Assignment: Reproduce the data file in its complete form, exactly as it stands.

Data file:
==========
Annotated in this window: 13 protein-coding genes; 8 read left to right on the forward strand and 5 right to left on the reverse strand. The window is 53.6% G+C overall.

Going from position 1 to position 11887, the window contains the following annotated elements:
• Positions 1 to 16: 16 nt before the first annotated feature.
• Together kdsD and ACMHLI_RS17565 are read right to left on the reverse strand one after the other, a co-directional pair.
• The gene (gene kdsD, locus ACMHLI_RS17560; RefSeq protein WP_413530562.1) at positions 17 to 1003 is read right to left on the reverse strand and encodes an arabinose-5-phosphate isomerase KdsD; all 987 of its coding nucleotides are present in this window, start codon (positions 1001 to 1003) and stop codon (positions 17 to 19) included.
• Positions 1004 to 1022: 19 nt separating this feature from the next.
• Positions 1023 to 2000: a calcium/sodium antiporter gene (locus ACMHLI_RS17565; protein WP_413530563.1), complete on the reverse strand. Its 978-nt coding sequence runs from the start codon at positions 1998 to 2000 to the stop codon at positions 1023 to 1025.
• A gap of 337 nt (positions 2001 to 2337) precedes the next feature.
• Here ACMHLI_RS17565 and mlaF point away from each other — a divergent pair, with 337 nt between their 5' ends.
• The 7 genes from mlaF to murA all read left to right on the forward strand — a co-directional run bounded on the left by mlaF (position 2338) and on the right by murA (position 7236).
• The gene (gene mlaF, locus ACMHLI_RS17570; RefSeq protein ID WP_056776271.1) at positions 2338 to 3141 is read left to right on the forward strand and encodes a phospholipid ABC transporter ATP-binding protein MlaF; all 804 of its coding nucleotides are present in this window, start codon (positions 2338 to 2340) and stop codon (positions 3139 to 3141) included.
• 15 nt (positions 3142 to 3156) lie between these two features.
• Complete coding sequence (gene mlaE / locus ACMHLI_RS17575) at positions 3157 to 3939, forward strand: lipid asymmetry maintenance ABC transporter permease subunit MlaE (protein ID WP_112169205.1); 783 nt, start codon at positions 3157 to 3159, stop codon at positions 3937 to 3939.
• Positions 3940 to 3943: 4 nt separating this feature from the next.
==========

Annotated in this window: 13 protein-coding genes; 8 read left to right on the forward strand and 5 right to left on the reverse strand. The window is 53.6% G+C overall.

Going from position 1 to position 11887, the window contains the following annotated elements:
• Positions 1 to 16: 16 nt before the first annotated feature.
• Together kdsD and ACMHLI_RS17565 are read right to left on the reverse strand one after the other, a co-directional pair.
• The gene (gene kdsD, locus ACMHLI_RS17560; RefSeq protein WP_413530562.1) at positions 17 to 1003 is read right to left on the reverse strand and encodes an arabinose-5-phosphate isomerase KdsD; all 987 of its coding nucleotides are present in this window, start codon (positions 1001 to 1003) and stop codon (positions 17 to 19) included.
• Positions 1004 to 1022: 19 nt separating this feature from the next.
• Positions 1023 to 2000: a calcium/sodium antiporter gene (locus ACMHLI_RS17565; protein WP_413530563.1), complete on the reverse strand. Its 978-nt coding sequence runs from the start codon at positions 1998 to 2000 to the stop codon at positions 1023 to 1025.
• A gap of 337 nt (positions 2001 to 2337) precedes the next feature.
• Here ACMHLI_RS17565 and mlaF point away from each other — a divergent pair, with 337 nt between their 5' ends.
• The 7 genes from mlaF to murA all read left to right on the forward strand — a co-directional run bounded on the left by mlaF (position 2338) and on the right by murA (position 7236).
• The gene (gene mlaF, locus ACMHLI_RS17570; RefSeq protein ID WP_056776271.1) at positions 2338 to 3141 is read left to right on the forward strand and encodes a phospholipid ABC transporter ATP-binding protein MlaF; all 804 of its coding nucleotides are present in this window, start codon (positions 2338 to 2340) and stop codon (positions 3139 to 3141) included.
• 15 nt (positions 3142 to 3156) lie between these two features.
• Complete coding sequence (gene mlaE / locus ACMHLI_RS17575) at positions 3157 to 3939, forward strand: lipid asymmetry maintenance ABC transporter permease subunit MlaE (protein ID WP_112169205.1); 783 nt, start codon at positions 3157 to 3159, stop codon at positions 3937 to 3939.
• Positions 3940 to 3943: 4 nt separating this feature from the next.